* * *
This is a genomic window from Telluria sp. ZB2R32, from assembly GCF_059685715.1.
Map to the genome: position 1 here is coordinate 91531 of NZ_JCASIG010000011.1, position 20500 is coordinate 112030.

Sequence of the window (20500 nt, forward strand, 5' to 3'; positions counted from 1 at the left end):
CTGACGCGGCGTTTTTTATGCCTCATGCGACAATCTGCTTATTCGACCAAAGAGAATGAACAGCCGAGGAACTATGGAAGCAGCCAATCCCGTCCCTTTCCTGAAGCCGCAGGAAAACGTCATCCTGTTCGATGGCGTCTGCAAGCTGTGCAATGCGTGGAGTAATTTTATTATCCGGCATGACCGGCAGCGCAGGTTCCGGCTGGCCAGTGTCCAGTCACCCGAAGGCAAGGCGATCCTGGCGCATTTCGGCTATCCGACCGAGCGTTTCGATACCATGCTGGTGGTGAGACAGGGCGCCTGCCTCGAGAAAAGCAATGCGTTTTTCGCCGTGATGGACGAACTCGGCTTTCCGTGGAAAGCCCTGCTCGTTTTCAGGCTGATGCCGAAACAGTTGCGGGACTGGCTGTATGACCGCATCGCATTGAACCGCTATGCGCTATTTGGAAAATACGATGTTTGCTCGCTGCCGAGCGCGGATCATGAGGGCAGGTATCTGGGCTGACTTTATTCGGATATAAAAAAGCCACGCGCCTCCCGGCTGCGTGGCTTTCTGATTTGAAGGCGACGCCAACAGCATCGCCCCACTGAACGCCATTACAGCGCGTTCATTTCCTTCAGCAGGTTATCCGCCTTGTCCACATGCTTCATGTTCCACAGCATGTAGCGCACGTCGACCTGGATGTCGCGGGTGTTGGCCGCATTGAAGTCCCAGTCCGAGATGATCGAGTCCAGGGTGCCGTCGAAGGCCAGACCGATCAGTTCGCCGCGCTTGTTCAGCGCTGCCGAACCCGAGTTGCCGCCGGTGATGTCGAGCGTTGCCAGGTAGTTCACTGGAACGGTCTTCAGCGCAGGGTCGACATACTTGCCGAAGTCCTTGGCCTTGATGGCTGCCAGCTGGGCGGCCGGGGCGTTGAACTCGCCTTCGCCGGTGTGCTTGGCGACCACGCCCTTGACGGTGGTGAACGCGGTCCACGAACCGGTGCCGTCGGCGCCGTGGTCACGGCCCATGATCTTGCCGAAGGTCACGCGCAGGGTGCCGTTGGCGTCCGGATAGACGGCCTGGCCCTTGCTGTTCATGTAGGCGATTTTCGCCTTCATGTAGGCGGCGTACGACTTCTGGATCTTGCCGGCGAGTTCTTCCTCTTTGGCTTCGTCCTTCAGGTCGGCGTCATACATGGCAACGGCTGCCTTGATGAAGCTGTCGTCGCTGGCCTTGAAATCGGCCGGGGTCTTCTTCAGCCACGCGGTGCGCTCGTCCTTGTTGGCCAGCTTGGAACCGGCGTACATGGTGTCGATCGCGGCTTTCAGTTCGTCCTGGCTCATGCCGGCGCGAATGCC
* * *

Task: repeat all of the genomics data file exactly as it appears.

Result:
This is a genomic window from Telluria sp. ZB2R32, from assembly GCF_059685715.1.
Map to the genome: position 1 here is coordinate 91531 of NZ_JCASIG010000011.1, position 20500 is coordinate 112030.

Sequence of the window (20500 nt, forward strand, 5' to 3'; positions counted from 1 at the left end):
CTGACGCGGCGTTTTTTATGCCTCATGCGACAATCTGCTTATTCGACCAAAGAGAATGAACAGCCGAGGAACTATGGAAGCAGCCAATCCCGTCCCTTTCCTGAAGCCGCAGGAAAACGTCATCCTGTTCGATGGCGTCTGCAAGCTGTGCAATGCGTGGAGTAATTTTATTATCCGGCATGACCGGCAGCGCAGGTTCCGGCTGGCCAGTGTCCAGTCACCCGAAGGCAAGGCGATCCTGGCGCATTTCGGCTATCCGACCGAGCGTTTCGATACCATGCTGGTGGTGAGACAGGGCGCCTGCCTCGAGAAAAGCAATGCGTTTTTCGCCGTGATGGACGAACTCGGCTTTCCGTGGAAAGCCCTGCTCGTTTTCAGGCTGATGCCGAAACAGTTGCGGGACTGGCTGTATGACCGCATCGCATTGAACCGCTATGCGCTATTTGGAAAATACGATGTTTGCTCGCTGCCGAGCGCGGATCATGAGGGCAGGTATCTGGGCTGACTTTATTCGGATATAAAAAAGCCACGCGCCTCCCGGCTGCGTGGCTTTCTGATTTGAAGGCGACGCCAACAGCATCGCCCCACTGAACGCCATTACAGCGCGTTCATTTCCTTCAGCAGGTTATCCGCCTTGTCCACATGCTTCATGTTCCACAGCATGTAGCGCACGTCGACCTGGATGTCGCGGGTGTTGGCCGCATTGAAGTCCCAGTCCGAGATGATCGAGTCCAGGGTGCCGTCGAAGGCCAGACCGATCAGTTCGCCGCGCTTGTTCAGCGCTGCCGAACCCGAGTTGCCGCCGGTGATGTCGAGCGTTGCCAGGTAGTTCACTGGAACGGTCTTCAGCGCAGGGTCGACATACTTGCCGAAGTCCTTGGCCTTGATGGCTGCCAGCTGGGCGGCCGGGGCGTTGAACTCGCCTTCGCCGGTGTGCTTGGCGACCACGCCCTTGACGGTGGTGAACGCGGTCCACGAACCGGTGCCGTCGGCGCCGTGGTCACGGCCCATGATCTTGCCGAAGGTCACGCGCAGGGTGCCGTTGGCGTCCGGATAGACGGCCTGGCCCTTGCTGTTCATGTAGGCGATTTTCGCCTTCATGTAGGCGGCGTACGACTTCTGGATCTTGCCGGCGAGTTCTTCCTCTTTGGCTTCGTCCTTCAGGTCGGCGTCATACATGGCAACGGCTGCCTTGATGAAGCTGTCGTCGCTGGCCTTGAAATCGGCCGGGGTCTTCTTCAGCCACGCGGTGCGCTCGTCCTTGTTGGCCAGCTTGGAACCGGCGTACATGGTGTCGATCGCGGCTTTCAGTTCGTCCTGGCTCATGCCGGCGCGAATGCC